Judged on the merits, a proposal to ban smoking in Maryland workplaces would be adopted without delay -- and without dissent. Unfortunately, when it comes to tobacco, political factors can play as big a role in policy decisions as scientific evidence.
In Frederick today, the Maryland Occupational Safety and Health Advisory Board is hearing testimony in the second of two public hearings on the smoking ban proposed by William A. Fogle Jr., the state's secretary of licensing and regulation. The board is expected to vote on the proposal in January. If it is approved, Maryland would become the first state to ban smoking in all workplaces.
At a hearing last week in Crownsville, only a handful of tobacco supporters opposed the regulation, while a parade of witnesses testified to the wisdom of such a ban. Some of those reasons are familiar. The link between smoking and lung cancer is well known. Less well publicized is the connection between smoking and heart disease and respiratory ailments, as well as the link between secondary smoke inhaled by non-smokers and a wide variety of ailments. Infants and young children, for instance, suffer a substantially higher risk of serious lung ailments if they are exposed to environmental smoke.
These risks alone would justify the smoking ban. But the incident that prompted the new regulation -- which Secretary Fogle originally wanted to impose on an emergency basis -- dramatized an even more compelling reason for keeping smoking out of the workplace. In October, three Baltimore school workers died in an explosion ignited when one worker struck a match to light a cigar.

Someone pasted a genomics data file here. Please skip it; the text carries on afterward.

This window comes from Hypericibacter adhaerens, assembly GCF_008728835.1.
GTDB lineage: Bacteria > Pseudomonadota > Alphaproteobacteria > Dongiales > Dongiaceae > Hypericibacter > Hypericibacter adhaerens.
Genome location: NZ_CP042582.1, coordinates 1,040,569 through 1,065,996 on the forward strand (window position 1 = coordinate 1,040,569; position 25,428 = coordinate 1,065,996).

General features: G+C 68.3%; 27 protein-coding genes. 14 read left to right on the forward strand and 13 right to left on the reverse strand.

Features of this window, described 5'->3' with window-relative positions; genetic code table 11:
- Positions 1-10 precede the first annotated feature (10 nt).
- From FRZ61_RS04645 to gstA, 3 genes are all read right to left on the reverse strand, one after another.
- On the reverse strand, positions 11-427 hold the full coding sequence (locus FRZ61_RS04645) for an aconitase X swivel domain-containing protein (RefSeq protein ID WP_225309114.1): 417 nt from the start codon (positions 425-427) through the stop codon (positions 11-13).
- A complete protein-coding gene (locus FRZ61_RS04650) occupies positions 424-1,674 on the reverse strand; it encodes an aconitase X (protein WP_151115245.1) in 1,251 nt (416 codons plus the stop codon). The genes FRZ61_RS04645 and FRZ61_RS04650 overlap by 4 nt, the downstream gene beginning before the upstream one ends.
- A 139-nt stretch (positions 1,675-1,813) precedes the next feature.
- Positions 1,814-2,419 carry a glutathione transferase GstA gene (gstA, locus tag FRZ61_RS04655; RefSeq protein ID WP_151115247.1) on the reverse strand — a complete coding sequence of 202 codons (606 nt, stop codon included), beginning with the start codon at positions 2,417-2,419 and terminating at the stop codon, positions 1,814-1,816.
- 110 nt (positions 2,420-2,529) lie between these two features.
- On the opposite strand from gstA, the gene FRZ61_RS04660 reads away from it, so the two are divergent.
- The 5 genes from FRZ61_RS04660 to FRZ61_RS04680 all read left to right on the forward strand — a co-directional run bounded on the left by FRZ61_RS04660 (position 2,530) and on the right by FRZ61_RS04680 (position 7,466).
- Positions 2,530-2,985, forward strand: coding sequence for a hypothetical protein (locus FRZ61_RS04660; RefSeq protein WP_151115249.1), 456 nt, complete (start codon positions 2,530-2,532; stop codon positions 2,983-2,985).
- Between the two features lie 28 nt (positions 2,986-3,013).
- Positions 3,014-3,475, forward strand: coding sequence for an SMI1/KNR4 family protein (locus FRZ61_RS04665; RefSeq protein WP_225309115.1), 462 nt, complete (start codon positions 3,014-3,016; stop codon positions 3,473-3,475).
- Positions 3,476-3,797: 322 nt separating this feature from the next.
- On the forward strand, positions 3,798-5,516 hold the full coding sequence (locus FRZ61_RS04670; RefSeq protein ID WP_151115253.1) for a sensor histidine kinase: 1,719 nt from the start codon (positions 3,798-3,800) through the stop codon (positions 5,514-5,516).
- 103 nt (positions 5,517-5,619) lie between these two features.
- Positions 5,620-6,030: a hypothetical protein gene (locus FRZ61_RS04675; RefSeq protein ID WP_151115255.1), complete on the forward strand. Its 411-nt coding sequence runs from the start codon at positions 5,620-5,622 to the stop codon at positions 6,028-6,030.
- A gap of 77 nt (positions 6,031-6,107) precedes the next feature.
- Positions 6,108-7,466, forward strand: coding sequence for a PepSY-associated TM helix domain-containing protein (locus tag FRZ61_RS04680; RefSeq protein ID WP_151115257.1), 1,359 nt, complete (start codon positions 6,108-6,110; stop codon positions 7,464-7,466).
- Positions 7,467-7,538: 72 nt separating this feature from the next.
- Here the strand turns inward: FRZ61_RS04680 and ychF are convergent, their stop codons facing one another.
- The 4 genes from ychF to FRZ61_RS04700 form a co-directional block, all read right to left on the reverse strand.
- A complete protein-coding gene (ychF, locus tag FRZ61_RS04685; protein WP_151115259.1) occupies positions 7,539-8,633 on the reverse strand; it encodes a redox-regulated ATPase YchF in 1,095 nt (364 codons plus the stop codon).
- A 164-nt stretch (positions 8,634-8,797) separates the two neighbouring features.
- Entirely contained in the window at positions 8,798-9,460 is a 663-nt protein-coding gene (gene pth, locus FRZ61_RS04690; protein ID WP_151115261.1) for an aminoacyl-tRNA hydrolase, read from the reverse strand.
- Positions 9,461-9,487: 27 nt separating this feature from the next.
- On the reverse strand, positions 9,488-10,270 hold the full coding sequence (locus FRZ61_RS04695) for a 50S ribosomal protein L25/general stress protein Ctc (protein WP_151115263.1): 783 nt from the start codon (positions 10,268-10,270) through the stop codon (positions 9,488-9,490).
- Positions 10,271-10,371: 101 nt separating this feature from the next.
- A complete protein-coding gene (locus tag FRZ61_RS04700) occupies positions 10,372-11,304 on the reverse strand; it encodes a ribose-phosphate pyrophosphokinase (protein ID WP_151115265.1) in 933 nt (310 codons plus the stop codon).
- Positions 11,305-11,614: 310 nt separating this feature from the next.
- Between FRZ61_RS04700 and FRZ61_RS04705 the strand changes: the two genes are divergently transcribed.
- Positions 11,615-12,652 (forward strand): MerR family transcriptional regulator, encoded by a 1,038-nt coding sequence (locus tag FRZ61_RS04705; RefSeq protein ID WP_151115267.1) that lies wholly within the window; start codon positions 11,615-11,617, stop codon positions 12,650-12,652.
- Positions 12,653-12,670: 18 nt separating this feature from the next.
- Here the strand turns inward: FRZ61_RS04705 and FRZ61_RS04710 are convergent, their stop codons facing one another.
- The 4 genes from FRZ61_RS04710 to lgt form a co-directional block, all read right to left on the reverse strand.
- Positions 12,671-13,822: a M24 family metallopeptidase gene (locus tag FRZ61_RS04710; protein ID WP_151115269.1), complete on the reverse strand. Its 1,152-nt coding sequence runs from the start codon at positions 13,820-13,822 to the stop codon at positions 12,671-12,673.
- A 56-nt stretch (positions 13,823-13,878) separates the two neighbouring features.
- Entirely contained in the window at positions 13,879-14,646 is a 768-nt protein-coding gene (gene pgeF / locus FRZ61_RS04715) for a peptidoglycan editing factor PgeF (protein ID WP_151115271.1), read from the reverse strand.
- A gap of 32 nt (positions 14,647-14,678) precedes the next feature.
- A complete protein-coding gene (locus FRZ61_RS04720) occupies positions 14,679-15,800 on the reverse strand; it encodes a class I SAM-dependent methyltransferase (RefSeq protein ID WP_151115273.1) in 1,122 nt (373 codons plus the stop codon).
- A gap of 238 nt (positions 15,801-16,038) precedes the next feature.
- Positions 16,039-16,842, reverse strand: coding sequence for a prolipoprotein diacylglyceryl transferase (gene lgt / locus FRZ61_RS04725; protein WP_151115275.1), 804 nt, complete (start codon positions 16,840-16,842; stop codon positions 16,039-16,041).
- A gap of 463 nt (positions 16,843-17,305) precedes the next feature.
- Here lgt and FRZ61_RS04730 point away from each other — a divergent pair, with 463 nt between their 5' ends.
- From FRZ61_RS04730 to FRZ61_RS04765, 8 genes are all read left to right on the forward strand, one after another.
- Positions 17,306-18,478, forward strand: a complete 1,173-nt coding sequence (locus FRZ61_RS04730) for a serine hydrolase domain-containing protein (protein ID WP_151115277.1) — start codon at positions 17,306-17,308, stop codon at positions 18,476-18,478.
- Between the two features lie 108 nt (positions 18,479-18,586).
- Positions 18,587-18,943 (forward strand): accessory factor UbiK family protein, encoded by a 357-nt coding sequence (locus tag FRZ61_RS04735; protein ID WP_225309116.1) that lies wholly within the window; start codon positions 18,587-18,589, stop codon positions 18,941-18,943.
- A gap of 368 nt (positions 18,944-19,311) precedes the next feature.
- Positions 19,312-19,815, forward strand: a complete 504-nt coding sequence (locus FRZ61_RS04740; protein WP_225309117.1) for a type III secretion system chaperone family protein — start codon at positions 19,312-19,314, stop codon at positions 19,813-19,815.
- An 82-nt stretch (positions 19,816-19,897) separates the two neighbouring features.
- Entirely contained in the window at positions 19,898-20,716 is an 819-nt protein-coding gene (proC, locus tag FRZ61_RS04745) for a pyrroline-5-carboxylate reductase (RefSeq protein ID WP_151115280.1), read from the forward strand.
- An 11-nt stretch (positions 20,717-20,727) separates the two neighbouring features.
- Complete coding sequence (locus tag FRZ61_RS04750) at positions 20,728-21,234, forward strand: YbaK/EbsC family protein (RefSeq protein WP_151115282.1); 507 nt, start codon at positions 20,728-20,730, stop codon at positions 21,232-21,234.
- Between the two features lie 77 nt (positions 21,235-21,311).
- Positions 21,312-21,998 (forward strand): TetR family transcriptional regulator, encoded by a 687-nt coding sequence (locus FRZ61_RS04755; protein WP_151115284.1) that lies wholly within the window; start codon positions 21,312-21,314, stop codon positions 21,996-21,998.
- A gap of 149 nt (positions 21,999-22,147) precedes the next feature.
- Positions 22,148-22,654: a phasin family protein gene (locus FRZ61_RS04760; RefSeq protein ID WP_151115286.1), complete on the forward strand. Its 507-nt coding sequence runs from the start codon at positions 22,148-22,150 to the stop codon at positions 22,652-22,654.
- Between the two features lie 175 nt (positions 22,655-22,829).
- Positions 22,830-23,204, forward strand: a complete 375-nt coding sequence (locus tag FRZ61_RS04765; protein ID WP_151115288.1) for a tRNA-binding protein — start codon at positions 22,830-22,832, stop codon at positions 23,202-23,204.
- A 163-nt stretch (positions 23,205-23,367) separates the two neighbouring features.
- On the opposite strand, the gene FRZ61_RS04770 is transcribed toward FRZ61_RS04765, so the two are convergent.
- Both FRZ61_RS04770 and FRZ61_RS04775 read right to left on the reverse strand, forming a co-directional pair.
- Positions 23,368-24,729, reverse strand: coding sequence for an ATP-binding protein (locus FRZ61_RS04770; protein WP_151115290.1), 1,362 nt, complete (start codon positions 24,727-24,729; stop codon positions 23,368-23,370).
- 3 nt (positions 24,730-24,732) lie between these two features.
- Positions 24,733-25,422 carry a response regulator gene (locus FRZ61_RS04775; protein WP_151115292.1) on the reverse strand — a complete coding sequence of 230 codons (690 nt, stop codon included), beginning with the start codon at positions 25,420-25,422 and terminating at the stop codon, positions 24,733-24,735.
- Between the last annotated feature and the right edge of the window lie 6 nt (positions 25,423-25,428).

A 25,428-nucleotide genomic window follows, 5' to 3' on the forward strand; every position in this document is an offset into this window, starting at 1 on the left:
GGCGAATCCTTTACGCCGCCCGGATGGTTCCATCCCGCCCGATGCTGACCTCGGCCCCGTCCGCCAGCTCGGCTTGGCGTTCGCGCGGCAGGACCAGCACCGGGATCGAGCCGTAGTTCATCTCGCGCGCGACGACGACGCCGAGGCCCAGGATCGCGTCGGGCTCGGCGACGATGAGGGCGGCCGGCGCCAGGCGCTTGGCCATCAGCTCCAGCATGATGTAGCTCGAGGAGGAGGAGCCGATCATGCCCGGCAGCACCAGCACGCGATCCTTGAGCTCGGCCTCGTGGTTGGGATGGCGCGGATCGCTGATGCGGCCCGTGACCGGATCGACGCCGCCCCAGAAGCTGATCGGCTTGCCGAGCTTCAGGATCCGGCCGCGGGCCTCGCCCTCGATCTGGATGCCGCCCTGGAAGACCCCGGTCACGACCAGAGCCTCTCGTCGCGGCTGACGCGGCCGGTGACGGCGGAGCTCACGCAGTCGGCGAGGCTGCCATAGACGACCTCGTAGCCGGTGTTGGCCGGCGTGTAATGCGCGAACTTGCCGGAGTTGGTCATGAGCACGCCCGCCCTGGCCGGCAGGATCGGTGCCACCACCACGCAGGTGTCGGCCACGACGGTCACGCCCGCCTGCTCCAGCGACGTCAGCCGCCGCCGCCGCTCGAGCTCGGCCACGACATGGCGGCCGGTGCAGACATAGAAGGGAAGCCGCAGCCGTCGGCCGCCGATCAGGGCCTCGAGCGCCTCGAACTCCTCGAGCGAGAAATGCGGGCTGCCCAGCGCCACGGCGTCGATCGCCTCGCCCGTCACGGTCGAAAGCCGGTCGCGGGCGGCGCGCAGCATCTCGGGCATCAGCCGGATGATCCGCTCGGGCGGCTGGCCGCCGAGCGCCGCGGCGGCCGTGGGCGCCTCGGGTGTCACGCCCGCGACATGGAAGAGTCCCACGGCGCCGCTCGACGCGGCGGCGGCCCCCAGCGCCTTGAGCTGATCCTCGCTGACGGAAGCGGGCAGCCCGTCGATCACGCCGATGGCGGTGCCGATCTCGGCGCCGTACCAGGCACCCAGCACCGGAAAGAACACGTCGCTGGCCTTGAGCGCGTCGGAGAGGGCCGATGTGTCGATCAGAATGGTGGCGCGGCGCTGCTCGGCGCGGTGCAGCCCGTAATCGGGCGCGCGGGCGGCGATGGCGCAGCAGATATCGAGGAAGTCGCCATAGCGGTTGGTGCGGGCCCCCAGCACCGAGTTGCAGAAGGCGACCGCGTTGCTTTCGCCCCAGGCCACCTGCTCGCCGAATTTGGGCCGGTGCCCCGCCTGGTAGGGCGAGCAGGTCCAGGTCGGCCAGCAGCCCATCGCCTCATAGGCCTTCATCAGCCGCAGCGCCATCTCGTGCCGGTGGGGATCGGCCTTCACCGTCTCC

That was a more deadly accident than most, but smoking-related fires are not uncommon in the workplace. During the four years before the Johns Hopkins Medical Institutions banned all smoking in 1988, the hospital complex averaged about 20 such fires a year. In the year after the ban went into effect, that count dropped to zero.
Secretary Fogle is right to view this issue with great urgency. And, except for tobacco lobbyists -- who have already vowed to take the matter to court -- it isn't particularly controversial. Even so, there is some question about the secretary's power to impose the regulation. If it were overturned in court, Marylanders would have to look to the General Assembly for action.
There was a time when such legislation would have been a pipe dream. But increasing numbers of Maryland employers recognize that banning smoking in the workplace is a smart business move, and one their employees will applaud.